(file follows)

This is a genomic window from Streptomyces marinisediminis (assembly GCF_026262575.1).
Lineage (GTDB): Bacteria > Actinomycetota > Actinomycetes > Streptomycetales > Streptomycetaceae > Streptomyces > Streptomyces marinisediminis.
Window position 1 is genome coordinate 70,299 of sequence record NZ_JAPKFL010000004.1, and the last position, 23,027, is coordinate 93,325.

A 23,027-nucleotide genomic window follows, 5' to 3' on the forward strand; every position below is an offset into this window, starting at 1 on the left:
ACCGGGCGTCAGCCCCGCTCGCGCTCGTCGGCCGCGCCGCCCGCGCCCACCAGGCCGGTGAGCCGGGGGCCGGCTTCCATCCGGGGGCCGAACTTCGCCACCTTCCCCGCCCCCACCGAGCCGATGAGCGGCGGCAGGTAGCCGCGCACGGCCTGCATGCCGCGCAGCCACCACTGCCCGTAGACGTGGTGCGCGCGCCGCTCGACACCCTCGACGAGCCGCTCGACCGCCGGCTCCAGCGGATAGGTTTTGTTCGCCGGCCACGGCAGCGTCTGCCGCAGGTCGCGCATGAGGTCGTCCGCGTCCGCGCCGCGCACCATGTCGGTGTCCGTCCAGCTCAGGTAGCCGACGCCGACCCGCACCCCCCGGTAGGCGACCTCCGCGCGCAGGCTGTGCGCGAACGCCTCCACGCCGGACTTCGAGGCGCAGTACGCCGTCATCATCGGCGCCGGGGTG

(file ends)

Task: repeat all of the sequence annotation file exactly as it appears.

This is a genomic window from Streptomyces marinisediminis (assembly GCF_026262575.1).
Lineage (GTDB): Bacteria > Actinomycetota > Actinomycetes > Streptomycetales > Streptomycetaceae > Streptomyces > Streptomyces marinisediminis.
Window position 1 is genome coordinate 70,299 of sequence record NZ_JAPKFL010000004.1, and the last position, 23,027, is coordinate 93,325.

A 23,027-nucleotide genomic window follows, 5' to 3' on the forward strand; every position below is an offset into this window, starting at 1 on the left:
ACCGGGCGTCAGCCCCGCTCGCGCTCGTCGGCCGCGCCGCCCGCGCCCACCAGGCCGGTGAGCCGGGGGCCGGCTTCCATCCGGGGGCCGAACTTCGCCACCTTCCCCGCCCCCACCGAGCCGATGAGCGGCGGCAGGTAGCCGCGCACGGCCTGCATGCCGCGCAGCCACCACTGCCCGTAGACGTGGTGCGCGCGCCGCTCGACACCCTCGACGAGCCGCTCGACCGCCGGCTCCAGCGGATAGGTTTTGTTCGCCGGCCACGGCAGCGTCTGCCGCAGGTCGCGCATGAGGTCGTCCGCGTCCGCGCCGCGCACCATGTCGGTGTCCGTCCAGCTCAGGTAGCCGACGCCGACCCGCACCCCCCGGTAGGCGACCTCCGCGCGCAGGCTGTGCGCGAACGCCTCCACGCCGGACTTCGAGGCGCAGTACGCCGTCATCATCGGCGCCGGGGTG